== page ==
Brazen drug addict prostitutes have set up a ‘sex tent’ in a Melbourne park just metres away from a popular children’s playground and skate park.
Fed-up business owners say the tent is the least of their problems as crime continues to plague the Hemmings Street precinct in Dandenong West in the city’s south-east.
One woman, who wished to remain anonymous, reported the filthy tent to the local council, saying her suburb was turning into a lawless ‘ghetto’.
‘There were sleeping bags inside, along with a whole heap of condom wrappers. I reported the sex tent to the council along with photos,’ she told the Herald Sun.
‘This is meant to a place for kids, with a large playground and skateboard ramps, it was there for almost four months, it was shocking.’
Street-based sex work is illegal in Victoria while brothels and escort agencies are permitted but strictly regulated under the Sex Work Act 1994.
Daily Mail Australia contacted business owners along Hemmings Street, who said it was common to find blood stains and used syringes littering the footpaths.
A chemist from Dandenong West Pharmacy, who wished to remain anonymous, said the area had been troubled by crime for a number of years.
‘There’s certainly syringes out the back, which is a problem, the shop next to us has a fence that doesn’t go to the back,’ he said.
The pharmacist said he had to deal with a heroin overdose in the public toilet in the parking lot across the road last year.
‘I had to call an ambulance because someone overdosed in the public toilets across the world. I was running the pharmacy, while dealing with someone who was overdosed and on the phone to the paramedics,’ he said.
His most frightening incident in the area came when he was held at knifepoint in the pharmacy eight years ago.
Next door, Nanak Bakery owner Manjinder Kaur said drug users often gathered in the parking spot behind her business.
‘We see so many people that are drugged, handing in the back of the cake shop next store to the IGA,’ Ms Kaur told Daily Mail Australia.
‘I can say quite frankly that we see condoms in the back of the cake shop, they (the drug users) also put rubbish and we see syringes in the back lane.
‘Two or three months ago, they were doing drugs and had a fight so my husband came and said “please go”. The police eventually came.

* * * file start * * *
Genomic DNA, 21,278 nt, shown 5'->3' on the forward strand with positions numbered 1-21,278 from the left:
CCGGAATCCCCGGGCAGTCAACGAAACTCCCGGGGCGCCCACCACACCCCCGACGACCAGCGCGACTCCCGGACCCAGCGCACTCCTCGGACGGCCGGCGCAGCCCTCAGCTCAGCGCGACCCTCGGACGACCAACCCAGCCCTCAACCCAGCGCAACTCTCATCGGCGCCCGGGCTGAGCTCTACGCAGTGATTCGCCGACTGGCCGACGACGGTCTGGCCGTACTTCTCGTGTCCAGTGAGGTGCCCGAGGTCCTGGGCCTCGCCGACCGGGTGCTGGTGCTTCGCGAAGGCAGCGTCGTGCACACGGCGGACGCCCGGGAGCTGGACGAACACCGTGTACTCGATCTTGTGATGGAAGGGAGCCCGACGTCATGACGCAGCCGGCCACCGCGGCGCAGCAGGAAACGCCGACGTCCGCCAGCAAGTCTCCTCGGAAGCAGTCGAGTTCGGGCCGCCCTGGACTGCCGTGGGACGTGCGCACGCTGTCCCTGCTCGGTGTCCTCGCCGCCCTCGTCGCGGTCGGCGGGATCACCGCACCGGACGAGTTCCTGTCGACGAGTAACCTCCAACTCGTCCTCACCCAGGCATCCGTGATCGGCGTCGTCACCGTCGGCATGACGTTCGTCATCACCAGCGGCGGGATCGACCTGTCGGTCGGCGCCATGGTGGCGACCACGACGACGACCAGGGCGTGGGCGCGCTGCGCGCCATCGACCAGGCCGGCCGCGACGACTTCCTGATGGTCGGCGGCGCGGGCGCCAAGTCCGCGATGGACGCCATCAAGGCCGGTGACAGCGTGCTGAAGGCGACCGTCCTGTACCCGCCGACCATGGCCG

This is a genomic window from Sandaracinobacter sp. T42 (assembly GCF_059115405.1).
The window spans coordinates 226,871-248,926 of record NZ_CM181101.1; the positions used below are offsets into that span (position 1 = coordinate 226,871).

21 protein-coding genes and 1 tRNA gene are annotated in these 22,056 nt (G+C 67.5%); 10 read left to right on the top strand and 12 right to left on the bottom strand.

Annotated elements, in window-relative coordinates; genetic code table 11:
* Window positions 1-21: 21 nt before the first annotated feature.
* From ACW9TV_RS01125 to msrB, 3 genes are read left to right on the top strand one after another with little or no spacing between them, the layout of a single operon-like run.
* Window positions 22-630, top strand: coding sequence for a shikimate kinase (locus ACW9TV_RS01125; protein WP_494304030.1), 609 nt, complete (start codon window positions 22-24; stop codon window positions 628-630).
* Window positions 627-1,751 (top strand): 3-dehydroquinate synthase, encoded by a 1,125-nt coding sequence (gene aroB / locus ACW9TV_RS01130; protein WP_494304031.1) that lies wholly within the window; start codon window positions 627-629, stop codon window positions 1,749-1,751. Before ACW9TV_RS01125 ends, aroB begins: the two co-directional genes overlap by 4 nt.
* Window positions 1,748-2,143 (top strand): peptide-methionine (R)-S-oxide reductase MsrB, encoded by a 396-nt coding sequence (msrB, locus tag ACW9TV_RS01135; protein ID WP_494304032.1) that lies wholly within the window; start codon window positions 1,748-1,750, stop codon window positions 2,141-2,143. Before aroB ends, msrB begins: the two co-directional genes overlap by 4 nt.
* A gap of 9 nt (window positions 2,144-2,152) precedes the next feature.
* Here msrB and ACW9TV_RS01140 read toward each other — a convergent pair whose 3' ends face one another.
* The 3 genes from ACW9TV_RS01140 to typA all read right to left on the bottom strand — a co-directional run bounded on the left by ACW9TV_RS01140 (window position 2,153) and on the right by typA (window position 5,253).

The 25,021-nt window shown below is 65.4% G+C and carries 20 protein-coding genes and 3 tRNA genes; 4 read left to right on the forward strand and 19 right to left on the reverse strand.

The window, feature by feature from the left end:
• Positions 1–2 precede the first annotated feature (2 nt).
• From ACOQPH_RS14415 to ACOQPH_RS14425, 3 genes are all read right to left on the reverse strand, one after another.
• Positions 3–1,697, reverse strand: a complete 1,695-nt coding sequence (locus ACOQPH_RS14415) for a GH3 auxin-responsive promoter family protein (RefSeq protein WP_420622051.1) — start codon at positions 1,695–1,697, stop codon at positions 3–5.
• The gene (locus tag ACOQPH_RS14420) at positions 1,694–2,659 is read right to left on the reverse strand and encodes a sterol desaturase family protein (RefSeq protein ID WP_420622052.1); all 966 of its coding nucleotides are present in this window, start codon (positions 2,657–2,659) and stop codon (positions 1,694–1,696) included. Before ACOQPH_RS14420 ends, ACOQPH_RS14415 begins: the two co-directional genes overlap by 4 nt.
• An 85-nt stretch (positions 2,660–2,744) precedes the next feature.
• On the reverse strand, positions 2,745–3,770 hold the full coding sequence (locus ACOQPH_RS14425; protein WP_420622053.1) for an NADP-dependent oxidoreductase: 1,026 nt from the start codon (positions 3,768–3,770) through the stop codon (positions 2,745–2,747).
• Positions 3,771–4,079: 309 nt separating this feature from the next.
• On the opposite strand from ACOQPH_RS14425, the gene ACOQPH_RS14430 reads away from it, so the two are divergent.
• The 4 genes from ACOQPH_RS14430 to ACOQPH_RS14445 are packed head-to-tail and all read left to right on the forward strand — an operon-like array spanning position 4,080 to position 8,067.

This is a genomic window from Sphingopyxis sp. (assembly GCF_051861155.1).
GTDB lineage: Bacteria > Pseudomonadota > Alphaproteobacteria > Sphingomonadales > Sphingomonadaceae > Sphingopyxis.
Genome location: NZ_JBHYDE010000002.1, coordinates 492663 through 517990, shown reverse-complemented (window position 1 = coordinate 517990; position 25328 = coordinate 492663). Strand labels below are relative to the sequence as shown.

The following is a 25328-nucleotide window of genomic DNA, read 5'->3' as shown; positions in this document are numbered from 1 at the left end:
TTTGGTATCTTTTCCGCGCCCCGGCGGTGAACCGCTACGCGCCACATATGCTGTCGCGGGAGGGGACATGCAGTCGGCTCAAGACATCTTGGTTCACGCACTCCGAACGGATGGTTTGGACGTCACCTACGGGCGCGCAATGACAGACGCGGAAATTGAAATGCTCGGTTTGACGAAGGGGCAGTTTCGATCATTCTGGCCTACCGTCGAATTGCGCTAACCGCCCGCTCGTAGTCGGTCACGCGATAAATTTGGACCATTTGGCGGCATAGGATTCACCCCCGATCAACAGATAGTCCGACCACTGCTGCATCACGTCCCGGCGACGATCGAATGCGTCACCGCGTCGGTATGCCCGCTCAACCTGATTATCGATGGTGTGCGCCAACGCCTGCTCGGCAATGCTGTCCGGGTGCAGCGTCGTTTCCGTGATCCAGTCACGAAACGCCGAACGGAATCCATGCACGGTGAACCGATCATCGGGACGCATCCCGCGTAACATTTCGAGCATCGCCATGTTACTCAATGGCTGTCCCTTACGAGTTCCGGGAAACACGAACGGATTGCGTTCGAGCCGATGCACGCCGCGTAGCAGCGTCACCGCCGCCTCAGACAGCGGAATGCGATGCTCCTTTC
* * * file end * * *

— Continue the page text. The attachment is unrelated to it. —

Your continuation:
‘The day before yesterday, we saw some blood on the ground. So yesterday, we made the decision to build a fence at the back of the store. Sometimes we can’t even exit through the back of the store.’
Greater Dandenong Councillor Matthew Kirwan called for more social housing to reduce crime in the area.
‘Directly between Dandenong Railway Station and the Princes Highway is a neighbourhood of high crime rates, anti-social behaviour and poor social conditions that needs to be addressed by a plan between State government agencies and Council,’ Mr Kirwan said.
‘Well managed social housing won’t feed crime but instead reduce it – it’s part of the solution not part of the problem.’
A spokeswoman for Greater Dandenong Mayor Jim Memeti said the council was actively dealing with the ongoing crime.
‘In 2018, council installed CCTV cameras in Hemmings Street. We are also making a number of streetscape improvements,’ she said.
‘Council has been working closely with Victoria Police and a number of other agencies re the perceptions of safety in Hemmings Street and its surrounds.’
Greater Dandenong Local Area Commander Inspector Mark Langhorn said police regularly patrol Hemmings Street.
‘We are aware this is a busy area, particularly given the proximity to the Dandenong CBD, and task our officers to patrol accordingly,’ Inspector Langhorn told the Herald Sun.
He said police had seen a decrease in calls for assistance in the area in the past few months.